Deputy Prime Minister and Minister of Mining and Energy of Serbia Zorana Mihajlović has announced that the price of electricity for households would be increased but did not offer details.
Serbia has not increased the prices of electricity for households since the beginning of the energy crisis, nor did most other Southeastern European countries in which prices are regulated by the state, but elsewhere the hikes were as high as 100 percent. In countries where the market is liberalized, increases were inevitable, but governments introduced subsidies and froze prices in order to ease price growth.
It is realistic to expect an increase in the price of electricity for households, because it is the lowest in Europe, while all inputs for electricity production are getting more and more expensive every day, Zorana Mihajlović told RTS.
Mihajlović: Serbia has the lowest electricity price in Europe
Mihajlović said that Serbia has the cheapest electricity in Europe and lower prices even than the surrounding countries. Prices of coal and oil have risen in the past year, as did all items for electricity production and it is not realistic that Serbia would continue to have current prices, she stressed.
But the new price must be in line with all parameters and sustainable for state-owned power utility Elektroprivreda Srbije (EPS), the state and citizens. EPS, the most important company in the country, must overcome the crisis on its feet, not on its knees, said Mihajlović.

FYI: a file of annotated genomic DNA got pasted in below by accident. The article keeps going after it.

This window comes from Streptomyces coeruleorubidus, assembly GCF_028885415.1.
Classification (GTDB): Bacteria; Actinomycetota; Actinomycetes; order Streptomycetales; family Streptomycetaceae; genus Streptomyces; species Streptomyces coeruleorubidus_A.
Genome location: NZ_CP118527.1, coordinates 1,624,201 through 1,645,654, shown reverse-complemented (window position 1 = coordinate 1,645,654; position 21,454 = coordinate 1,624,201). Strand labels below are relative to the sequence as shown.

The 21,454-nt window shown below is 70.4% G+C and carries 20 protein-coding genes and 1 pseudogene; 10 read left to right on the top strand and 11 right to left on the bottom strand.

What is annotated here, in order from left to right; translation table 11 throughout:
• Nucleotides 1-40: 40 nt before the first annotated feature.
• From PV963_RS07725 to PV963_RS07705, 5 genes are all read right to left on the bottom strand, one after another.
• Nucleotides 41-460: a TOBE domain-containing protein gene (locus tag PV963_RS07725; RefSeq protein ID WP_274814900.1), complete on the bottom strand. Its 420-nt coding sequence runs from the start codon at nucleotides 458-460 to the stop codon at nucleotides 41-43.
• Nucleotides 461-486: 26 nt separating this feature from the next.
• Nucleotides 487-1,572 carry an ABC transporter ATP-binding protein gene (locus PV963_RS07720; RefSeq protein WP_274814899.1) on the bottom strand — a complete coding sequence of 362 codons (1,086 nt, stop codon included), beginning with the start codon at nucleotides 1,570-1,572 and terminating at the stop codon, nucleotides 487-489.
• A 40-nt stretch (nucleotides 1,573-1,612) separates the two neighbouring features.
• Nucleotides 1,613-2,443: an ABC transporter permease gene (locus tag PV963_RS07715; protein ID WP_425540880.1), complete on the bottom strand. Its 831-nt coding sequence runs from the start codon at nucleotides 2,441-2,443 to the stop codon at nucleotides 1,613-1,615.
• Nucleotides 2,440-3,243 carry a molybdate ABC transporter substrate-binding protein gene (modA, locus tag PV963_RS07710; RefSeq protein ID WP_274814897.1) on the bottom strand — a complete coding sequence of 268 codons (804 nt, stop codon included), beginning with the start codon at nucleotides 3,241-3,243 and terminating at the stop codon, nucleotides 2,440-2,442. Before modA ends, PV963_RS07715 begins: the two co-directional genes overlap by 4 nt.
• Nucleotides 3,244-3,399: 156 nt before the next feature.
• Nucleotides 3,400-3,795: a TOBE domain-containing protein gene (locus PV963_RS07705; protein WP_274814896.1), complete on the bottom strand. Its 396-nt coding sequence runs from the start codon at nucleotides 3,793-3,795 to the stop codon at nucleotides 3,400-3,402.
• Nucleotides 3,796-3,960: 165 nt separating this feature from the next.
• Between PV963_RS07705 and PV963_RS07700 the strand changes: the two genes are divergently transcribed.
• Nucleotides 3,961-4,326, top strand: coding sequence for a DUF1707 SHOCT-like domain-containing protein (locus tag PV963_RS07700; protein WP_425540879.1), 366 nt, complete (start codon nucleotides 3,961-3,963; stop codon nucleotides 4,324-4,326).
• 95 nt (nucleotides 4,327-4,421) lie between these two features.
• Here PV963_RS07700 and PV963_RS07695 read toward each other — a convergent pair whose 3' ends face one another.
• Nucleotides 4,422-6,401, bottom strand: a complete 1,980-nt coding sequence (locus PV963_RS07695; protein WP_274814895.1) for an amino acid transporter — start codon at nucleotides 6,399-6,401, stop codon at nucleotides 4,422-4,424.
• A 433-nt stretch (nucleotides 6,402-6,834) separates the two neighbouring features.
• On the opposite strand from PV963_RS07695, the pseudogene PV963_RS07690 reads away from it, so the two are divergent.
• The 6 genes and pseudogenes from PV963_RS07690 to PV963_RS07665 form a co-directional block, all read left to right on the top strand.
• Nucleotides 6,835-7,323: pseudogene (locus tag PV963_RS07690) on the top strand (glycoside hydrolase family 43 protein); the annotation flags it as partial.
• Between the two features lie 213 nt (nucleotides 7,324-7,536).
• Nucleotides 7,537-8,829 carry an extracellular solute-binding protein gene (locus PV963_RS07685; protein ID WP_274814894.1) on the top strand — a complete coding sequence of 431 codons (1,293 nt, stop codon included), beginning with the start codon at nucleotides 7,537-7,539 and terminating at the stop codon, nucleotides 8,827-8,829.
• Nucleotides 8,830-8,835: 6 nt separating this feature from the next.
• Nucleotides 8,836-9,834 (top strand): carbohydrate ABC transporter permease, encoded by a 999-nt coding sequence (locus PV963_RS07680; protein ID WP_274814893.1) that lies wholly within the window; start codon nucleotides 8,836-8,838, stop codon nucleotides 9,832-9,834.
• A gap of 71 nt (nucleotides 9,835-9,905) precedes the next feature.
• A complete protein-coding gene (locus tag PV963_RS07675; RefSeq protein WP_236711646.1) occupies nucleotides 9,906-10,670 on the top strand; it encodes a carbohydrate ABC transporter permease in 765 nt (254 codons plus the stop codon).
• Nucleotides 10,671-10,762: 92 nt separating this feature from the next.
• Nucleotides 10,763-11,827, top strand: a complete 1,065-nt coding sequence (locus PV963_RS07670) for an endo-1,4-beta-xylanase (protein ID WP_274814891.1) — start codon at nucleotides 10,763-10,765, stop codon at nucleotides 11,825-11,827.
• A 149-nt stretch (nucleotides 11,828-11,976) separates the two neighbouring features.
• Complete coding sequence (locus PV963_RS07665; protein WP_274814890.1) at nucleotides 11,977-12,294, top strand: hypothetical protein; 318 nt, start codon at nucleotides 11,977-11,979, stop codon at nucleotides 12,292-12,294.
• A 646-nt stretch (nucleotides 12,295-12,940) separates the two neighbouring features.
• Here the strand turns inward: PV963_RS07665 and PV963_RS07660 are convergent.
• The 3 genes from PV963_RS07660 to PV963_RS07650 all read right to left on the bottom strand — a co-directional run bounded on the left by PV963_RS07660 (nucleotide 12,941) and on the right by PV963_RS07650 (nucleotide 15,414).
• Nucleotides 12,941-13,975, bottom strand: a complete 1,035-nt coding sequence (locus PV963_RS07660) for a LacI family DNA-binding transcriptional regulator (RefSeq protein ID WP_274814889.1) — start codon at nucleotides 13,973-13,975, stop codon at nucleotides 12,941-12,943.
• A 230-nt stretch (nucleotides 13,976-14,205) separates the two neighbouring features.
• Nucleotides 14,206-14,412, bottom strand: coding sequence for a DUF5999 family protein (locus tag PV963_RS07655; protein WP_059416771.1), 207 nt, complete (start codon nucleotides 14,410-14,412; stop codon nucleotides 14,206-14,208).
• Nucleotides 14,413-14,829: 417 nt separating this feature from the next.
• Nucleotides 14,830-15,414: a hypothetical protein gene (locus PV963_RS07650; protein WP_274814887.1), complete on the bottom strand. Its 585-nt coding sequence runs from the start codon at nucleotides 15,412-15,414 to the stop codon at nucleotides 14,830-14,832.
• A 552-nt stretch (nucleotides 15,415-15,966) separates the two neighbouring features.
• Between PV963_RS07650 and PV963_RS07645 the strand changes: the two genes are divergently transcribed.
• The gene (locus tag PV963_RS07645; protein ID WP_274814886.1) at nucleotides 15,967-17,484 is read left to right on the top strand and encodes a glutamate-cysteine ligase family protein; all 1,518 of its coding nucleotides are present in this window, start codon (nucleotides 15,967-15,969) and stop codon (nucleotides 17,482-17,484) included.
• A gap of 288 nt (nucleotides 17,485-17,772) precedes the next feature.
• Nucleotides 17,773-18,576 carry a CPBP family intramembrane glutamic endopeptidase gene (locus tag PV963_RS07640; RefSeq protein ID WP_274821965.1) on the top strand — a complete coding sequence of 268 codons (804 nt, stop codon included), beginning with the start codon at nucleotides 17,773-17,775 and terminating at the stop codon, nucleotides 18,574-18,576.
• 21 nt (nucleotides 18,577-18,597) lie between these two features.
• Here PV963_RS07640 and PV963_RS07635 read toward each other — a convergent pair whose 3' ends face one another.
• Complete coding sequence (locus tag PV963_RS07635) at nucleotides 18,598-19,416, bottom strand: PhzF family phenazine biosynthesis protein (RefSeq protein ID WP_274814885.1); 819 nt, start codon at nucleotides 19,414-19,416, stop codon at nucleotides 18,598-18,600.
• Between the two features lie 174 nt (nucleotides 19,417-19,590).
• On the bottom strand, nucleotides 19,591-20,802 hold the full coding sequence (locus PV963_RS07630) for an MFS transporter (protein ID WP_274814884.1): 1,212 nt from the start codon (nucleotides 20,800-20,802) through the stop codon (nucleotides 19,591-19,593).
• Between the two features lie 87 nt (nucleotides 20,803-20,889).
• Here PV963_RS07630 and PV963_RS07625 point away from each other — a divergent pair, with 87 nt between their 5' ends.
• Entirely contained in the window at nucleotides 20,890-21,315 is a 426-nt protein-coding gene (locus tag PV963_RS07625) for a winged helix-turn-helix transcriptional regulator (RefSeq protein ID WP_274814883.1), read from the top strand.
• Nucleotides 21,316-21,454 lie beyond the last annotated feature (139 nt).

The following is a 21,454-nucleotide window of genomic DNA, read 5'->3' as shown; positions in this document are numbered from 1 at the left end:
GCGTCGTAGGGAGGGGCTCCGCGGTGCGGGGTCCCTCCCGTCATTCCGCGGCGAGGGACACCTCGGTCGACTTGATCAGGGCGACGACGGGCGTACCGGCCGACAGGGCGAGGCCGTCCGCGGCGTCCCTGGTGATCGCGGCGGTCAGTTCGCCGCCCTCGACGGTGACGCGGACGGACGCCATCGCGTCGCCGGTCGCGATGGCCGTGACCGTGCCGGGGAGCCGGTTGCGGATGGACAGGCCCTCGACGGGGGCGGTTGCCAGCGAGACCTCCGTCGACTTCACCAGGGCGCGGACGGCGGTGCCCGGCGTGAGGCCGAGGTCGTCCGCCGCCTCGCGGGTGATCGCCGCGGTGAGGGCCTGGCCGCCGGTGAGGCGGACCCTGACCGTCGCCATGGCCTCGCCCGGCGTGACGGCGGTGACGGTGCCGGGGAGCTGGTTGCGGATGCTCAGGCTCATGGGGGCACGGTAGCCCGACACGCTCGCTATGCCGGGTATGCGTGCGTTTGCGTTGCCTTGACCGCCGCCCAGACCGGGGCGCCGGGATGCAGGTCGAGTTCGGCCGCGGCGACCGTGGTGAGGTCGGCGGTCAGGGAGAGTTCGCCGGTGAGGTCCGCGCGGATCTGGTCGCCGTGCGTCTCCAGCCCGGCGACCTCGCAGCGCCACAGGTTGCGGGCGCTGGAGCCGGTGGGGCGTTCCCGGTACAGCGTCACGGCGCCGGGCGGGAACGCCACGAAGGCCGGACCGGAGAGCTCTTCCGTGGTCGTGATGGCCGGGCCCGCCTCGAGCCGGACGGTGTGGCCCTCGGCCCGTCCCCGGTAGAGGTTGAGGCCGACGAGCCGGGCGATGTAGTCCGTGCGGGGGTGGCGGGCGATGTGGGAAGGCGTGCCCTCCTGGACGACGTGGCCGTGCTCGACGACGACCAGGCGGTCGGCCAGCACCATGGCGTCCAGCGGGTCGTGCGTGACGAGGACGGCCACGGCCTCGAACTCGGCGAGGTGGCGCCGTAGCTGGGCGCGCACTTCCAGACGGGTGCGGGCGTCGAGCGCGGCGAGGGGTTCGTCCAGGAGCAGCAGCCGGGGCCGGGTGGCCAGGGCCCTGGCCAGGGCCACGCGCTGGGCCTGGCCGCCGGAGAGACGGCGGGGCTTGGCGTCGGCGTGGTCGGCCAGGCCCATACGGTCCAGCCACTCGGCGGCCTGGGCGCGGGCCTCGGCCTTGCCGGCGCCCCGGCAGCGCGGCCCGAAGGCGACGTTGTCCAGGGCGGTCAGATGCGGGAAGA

According to the ministry, the request for an increase is realistic.
The income from the price increase will not be spent on salaries in EPS
Mihajlović stressed that higher income from the price increase won’t be spent on salaries in EPS, but on solving the problems caused by the energy crisis and high prices on the market.
She called on all consumers to save energy, and use it efficiently.
In the region, prices have risen from 9.5 to 100 percent
Of the countries with prices controlled by the government, Albania, Bosnia and Herzegovina, Montenegro and Serbia have kept their tariffs unchanged. North Macedonia increased prices by 9.5 percent on January 1, and in Kosovo* the increase reached 100 percent for households that consume more than 800 kilowatt-hours (kWh) per month.
State subsidies are reaching billions of euros
In countries with liberalized markets, governments have introduced direct and indirect subsidies, and decided to freeze power prices. Croatia has adopted a EUR 637 million package for households and businesses, resulting in an increase of only 9.6 percent, while Slovenia has earmarked EUR 203 million.
Romania and Bulgaria limited prices in November and December, respectively. Romania’s subsidies for all consumers reached EUR 2.9 billion, while Greece spent about EUR 4 billion for the same purposes.